Safeworks, despite not being privy to the contract can still start a legal action through the common law exception or through the exception by statute. It would be possible for Safeworks to rely on the decision made in Darlington Borough Council v Wiltshier Northern Ltd (1995)  . It was decided in this case that a third party to a building contract, where it was the parties’ intention that the contract was for the benefit of the third party who was assigned the contracting party’s rights against the building contractor, is able to sue the building contractor for substantial damages for defects in the building work. This means that if it can be successfully proven that both Goodworks and Buffy had intended that the contract was to benefit Safeworks, Safeworks would then able to sue Buffy for the cost of the massive repair work and for the £10,000 promised per month where the construction had failed to be completed after a year.
Safeworks can also opt to rely on the exception provided by the Contracts (Rights of Third Parties) Act 1999, which is the principal source of the law relating to third party rights of action. The main aim of this act is to confer a benefit on the third party should the need of it arise and is only applicable to those whom the parties to the contract had intended to confer an enforceable legal obligation  . The 1937 Law Revision Committee proposed a simple statute which required parties to expressly state that they intend to confer contractual rights on third parties. However, in English law, anything that can be done expressly can also be done impliedly, leading to the formation of this Act. Section 1(1) and (2) provides that:
Subject to the provisions of this Act, a person who is not a party to a contract (a ‘third party’) may in his own right enforce a term of the contract if –
The contract expressly provides that he may, or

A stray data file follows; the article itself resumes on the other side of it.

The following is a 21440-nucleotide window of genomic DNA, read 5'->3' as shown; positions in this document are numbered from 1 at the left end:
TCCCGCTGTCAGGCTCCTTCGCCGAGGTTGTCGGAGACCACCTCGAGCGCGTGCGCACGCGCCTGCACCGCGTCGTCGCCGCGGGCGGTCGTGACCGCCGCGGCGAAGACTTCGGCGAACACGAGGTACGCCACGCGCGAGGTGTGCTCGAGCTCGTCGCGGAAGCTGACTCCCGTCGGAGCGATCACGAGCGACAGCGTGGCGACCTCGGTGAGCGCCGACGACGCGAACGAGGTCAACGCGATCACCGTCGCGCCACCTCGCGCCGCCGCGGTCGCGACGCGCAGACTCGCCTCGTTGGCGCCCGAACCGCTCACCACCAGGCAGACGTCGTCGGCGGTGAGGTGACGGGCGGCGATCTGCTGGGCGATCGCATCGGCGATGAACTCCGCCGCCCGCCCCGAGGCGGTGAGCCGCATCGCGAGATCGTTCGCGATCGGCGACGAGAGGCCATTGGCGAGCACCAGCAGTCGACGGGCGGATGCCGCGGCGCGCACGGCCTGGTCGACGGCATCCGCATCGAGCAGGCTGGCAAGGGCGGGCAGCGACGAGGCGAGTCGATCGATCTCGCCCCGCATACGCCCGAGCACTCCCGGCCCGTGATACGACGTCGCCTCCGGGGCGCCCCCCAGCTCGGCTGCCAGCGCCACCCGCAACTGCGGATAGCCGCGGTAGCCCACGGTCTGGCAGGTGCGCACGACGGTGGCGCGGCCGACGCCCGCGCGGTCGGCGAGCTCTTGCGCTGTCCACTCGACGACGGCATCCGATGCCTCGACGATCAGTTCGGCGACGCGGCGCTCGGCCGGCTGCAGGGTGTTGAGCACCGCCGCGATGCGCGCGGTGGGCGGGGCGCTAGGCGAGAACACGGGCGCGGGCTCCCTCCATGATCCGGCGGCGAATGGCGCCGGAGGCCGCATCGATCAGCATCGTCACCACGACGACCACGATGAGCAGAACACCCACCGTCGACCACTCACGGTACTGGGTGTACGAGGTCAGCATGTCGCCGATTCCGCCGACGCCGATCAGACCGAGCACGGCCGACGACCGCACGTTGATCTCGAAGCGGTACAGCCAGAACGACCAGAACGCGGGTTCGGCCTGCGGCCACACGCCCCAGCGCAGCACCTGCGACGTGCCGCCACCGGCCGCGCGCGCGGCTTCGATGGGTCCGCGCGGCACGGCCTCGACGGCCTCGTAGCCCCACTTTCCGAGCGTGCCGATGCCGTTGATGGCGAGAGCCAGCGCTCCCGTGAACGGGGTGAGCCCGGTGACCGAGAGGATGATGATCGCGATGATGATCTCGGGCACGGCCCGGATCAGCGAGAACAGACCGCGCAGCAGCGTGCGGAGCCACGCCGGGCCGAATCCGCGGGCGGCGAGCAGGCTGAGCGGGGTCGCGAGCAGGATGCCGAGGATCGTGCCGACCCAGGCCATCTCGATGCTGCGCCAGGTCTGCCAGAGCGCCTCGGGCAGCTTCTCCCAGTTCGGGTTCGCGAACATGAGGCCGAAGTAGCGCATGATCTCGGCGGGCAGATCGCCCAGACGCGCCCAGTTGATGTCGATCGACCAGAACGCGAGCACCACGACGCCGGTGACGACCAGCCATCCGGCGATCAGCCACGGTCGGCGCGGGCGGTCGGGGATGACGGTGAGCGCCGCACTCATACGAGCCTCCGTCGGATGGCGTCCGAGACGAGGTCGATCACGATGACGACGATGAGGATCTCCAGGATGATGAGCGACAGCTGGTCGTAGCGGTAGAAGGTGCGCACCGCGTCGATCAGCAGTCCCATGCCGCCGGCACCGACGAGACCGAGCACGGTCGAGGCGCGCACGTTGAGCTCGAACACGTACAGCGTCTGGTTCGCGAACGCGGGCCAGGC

Subject to subsection (2), the term purports to confer a benefit on him.
Subsection (1)(b) does not apply if on a proper construction of the contract it appears that the parties did not intend the term to be enforceable by the third party.
The effect of this Act is that third parties are able to acquire contractual rights if it is expressly stated in the contract, or where the contract purports to confer a benefit on him unless as a matter of construction it is apparent that the parties did not intend the third party to get an enforceable right.  In Safeworks’ situation, the company needs to prove that the contract had expressly stated that Safeworks would be able to acquire contractual rights. If this was not done, Safeworks will need to prove that both the original parties to the contract had indeed intended that the benefit of the contract would be passed to Safeworks. The downside to the usage of this Act is that the proving of intention could also work as a double-edged sword. This is because the terms of the contract has expressly stated that the intention of the parties was to provide compensation in the event of any delays only, and did not specifically state any terms involving the quality of work and matters regarding the costs of repairing the factory. Safeworks would be threading on dangerous grounds here as its claim for losses suffered due to the delay could swing both ways. The courts could decide that the said contract had been intended to confer rights to Safeworks or it could also decide that the intention of the parties was to compensate only for delays.